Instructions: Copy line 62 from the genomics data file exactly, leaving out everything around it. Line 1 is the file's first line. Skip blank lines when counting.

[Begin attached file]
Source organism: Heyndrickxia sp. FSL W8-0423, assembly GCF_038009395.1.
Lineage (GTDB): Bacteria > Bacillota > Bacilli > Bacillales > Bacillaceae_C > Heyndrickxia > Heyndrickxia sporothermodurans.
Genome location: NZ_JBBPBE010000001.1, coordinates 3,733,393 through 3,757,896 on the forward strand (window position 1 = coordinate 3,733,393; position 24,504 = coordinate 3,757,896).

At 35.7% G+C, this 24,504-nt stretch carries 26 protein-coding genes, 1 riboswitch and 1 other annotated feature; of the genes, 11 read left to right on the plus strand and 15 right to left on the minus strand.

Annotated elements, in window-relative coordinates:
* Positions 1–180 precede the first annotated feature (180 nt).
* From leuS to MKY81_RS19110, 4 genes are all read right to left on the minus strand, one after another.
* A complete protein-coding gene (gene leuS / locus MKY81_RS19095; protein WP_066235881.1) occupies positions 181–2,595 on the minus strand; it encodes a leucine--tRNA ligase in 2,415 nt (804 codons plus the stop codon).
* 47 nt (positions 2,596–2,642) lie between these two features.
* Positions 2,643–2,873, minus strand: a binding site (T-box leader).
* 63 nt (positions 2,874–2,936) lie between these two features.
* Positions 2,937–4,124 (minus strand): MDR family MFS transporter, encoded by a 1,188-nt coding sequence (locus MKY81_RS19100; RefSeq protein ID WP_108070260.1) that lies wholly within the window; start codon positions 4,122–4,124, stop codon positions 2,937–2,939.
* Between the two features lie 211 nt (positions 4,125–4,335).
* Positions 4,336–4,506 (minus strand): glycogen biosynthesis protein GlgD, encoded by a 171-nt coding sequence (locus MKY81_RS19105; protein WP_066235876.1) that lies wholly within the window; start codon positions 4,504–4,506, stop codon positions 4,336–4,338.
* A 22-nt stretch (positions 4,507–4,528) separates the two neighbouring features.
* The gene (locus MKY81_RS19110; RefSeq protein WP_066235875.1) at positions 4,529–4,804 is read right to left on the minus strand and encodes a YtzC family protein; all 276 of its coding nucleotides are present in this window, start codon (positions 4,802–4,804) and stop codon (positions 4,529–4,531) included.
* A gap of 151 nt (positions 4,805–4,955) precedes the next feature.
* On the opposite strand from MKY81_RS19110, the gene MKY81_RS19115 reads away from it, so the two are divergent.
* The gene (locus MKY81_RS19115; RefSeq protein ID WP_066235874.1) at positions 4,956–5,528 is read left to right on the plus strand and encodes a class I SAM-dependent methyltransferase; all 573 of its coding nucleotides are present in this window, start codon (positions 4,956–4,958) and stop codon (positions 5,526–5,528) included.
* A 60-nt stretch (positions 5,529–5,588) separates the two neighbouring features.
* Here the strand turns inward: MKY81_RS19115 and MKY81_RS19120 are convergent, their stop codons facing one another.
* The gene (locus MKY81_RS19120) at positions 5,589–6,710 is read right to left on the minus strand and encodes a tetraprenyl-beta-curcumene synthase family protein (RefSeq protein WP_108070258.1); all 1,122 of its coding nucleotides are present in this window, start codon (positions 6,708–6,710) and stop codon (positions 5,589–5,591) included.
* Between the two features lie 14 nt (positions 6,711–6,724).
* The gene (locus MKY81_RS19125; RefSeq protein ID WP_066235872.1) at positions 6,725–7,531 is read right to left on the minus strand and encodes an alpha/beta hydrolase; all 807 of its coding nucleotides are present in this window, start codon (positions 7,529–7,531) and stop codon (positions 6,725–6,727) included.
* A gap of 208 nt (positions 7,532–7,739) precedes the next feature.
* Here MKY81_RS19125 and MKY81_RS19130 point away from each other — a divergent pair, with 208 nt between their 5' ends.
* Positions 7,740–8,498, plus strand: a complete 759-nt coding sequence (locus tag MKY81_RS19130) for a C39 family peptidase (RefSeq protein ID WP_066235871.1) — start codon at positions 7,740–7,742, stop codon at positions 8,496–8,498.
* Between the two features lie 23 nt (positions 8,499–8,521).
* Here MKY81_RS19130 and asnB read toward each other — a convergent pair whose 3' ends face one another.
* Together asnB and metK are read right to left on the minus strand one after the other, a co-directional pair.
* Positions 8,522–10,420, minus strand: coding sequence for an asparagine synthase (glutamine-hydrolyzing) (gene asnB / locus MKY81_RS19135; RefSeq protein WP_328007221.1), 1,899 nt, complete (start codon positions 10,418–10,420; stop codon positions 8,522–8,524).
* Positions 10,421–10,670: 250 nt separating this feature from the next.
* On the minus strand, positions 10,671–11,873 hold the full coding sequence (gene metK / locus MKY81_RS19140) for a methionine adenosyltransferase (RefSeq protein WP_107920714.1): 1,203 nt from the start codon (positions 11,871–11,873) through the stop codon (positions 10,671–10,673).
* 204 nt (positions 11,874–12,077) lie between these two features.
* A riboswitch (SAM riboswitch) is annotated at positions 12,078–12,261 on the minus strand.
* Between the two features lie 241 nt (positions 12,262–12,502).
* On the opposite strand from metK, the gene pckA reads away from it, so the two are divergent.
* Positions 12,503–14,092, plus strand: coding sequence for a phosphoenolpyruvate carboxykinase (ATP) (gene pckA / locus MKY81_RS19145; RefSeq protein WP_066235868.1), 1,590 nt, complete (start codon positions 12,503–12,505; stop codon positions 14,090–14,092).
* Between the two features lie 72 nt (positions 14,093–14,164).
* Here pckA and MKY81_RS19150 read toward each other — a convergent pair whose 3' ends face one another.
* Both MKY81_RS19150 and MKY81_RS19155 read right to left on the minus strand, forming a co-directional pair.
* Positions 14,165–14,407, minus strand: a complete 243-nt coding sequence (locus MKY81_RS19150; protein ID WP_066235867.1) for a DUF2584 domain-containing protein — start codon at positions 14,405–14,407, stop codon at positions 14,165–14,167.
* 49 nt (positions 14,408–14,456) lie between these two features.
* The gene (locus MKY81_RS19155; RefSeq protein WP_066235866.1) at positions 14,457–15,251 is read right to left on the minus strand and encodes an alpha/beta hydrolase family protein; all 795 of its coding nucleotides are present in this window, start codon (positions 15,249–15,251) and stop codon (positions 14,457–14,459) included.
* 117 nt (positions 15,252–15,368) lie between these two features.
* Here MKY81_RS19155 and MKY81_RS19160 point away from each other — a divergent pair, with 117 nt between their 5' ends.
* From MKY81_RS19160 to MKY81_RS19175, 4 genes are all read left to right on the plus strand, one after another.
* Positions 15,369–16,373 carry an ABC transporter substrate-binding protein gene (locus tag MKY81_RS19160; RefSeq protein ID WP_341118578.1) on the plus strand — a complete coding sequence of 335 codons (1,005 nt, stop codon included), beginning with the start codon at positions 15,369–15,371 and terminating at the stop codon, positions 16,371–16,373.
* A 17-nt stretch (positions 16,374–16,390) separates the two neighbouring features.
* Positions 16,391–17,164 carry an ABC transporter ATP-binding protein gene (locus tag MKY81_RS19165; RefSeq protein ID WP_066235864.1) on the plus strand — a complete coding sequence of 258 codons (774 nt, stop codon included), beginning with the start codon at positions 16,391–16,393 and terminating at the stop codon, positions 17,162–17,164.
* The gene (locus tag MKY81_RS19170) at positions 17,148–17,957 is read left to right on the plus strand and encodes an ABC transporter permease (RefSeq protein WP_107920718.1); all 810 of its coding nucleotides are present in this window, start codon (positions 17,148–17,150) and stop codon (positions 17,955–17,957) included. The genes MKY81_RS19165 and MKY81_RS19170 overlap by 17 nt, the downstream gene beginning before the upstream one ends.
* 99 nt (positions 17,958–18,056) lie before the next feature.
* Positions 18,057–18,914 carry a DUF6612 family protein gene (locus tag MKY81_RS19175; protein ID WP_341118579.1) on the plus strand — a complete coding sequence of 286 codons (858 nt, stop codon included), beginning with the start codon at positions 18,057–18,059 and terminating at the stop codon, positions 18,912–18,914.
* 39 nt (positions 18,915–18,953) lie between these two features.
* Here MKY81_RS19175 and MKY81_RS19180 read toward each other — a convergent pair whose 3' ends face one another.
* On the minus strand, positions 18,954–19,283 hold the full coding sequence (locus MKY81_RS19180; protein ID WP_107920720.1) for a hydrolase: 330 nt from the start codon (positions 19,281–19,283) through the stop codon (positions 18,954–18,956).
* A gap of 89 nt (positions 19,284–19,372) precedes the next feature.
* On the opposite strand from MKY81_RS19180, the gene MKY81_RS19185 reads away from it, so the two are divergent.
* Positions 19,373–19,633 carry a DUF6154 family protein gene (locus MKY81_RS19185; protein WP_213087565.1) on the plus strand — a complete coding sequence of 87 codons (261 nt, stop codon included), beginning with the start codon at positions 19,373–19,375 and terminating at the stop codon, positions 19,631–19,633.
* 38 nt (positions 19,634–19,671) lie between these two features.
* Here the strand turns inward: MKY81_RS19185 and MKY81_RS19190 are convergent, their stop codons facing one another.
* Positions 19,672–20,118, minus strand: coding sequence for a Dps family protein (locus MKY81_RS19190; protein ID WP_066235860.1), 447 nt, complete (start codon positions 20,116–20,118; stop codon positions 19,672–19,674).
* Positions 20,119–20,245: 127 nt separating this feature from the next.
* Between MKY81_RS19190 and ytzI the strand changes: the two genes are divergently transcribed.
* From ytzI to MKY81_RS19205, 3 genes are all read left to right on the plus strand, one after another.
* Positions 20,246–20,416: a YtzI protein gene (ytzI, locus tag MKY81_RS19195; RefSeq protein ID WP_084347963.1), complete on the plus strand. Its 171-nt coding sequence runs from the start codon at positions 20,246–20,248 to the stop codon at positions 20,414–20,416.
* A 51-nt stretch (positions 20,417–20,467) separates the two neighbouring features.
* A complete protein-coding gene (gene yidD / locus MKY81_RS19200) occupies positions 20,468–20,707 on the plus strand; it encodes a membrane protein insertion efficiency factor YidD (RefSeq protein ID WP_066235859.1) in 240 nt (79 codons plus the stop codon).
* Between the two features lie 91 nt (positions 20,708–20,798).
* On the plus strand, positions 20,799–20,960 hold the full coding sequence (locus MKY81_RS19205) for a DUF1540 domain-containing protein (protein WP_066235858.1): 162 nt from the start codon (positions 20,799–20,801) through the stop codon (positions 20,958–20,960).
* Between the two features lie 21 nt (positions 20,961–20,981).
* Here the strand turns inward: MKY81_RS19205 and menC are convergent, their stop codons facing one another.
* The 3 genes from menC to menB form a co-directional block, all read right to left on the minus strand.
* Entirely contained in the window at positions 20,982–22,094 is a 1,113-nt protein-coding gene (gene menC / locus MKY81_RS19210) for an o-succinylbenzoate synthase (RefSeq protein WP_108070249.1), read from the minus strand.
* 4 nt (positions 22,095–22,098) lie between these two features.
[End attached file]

* Positions 19,672–20,118, minus strand: coding sequence for a Dps family protein (locus MKY81_RS19190; protein ID WP_066235860.1), 447 nt, complete (start codon positions 20,116–20,118; stop codon positions 19,672–19,674).